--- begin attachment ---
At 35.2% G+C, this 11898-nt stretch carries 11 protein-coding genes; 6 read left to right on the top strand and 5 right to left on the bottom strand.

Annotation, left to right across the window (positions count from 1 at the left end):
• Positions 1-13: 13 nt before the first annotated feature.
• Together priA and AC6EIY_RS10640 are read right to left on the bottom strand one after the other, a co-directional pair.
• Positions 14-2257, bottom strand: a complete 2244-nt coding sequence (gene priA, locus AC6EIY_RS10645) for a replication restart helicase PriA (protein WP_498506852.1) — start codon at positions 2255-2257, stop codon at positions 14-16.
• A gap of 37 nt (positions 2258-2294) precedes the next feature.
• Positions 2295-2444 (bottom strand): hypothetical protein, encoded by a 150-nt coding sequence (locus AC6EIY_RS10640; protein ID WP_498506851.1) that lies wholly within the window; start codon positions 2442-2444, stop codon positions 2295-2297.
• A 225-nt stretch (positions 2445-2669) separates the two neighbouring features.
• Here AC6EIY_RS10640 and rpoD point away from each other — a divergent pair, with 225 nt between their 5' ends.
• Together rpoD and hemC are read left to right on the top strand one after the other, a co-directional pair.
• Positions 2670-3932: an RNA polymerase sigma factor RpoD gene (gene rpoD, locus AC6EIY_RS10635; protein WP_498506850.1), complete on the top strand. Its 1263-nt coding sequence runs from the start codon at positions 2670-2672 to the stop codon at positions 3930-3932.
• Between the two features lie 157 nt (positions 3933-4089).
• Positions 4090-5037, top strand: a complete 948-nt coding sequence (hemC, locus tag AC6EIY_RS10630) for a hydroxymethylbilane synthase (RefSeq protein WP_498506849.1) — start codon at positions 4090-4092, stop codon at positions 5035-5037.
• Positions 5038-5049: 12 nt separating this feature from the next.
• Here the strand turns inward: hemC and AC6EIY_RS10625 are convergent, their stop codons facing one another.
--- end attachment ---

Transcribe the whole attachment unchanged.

At 35.2% G+C, this 11898-nt stretch carries 11 protein-coding genes; 6 read left to right on the top strand and 5 right to left on the bottom strand.

Annotation, left to right across the window (positions count from 1 at the left end):
• Positions 1-13: 13 nt before the first annotated feature.
• Together priA and AC6EIY_RS10640 are read right to left on the bottom strand one after the other, a co-directional pair.
• Positions 14-2257, bottom strand: a complete 2244-nt coding sequence (gene priA, locus AC6EIY_RS10645) for a replication restart helicase PriA (protein WP_498506852.1) — start codon at positions 2255-2257, stop codon at positions 14-16.
• A gap of 37 nt (positions 2258-2294) precedes the next feature.
• Positions 2295-2444 (bottom strand): hypothetical protein, encoded by a 150-nt coding sequence (locus AC6EIY_RS10640; protein ID WP_498506851.1) that lies wholly within the window; start codon positions 2442-2444, stop codon positions 2295-2297.
• A 225-nt stretch (positions 2445-2669) separates the two neighbouring features.
• Here AC6EIY_RS10640 and rpoD point away from each other — a divergent pair, with 225 nt between their 5' ends.
• Together rpoD and hemC are read left to right on the top strand one after the other, a co-directional pair.
• Positions 2670-3932: an RNA polymerase sigma factor RpoD gene (gene rpoD, locus AC6EIY_RS10635; protein WP_498506850.1), complete on the top strand. Its 1263-nt coding sequence runs from the start codon at positions 2670-2672 to the stop codon at positions 3930-3932.
• Between the two features lie 157 nt (positions 3933-4089).
• Positions 4090-5037, top strand: a complete 948-nt coding sequence (hemC, locus tag AC6EIY_RS10630) for a hydroxymethylbilane synthase (RefSeq protein WP_498506849.1) — start codon at positions 4090-4092, stop codon at positions 5035-5037.
• Positions 5038-5049: 12 nt separating this feature from the next.
• Here the strand turns inward: hemC and AC6EIY_RS10625 are convergent, their stop codons facing one another.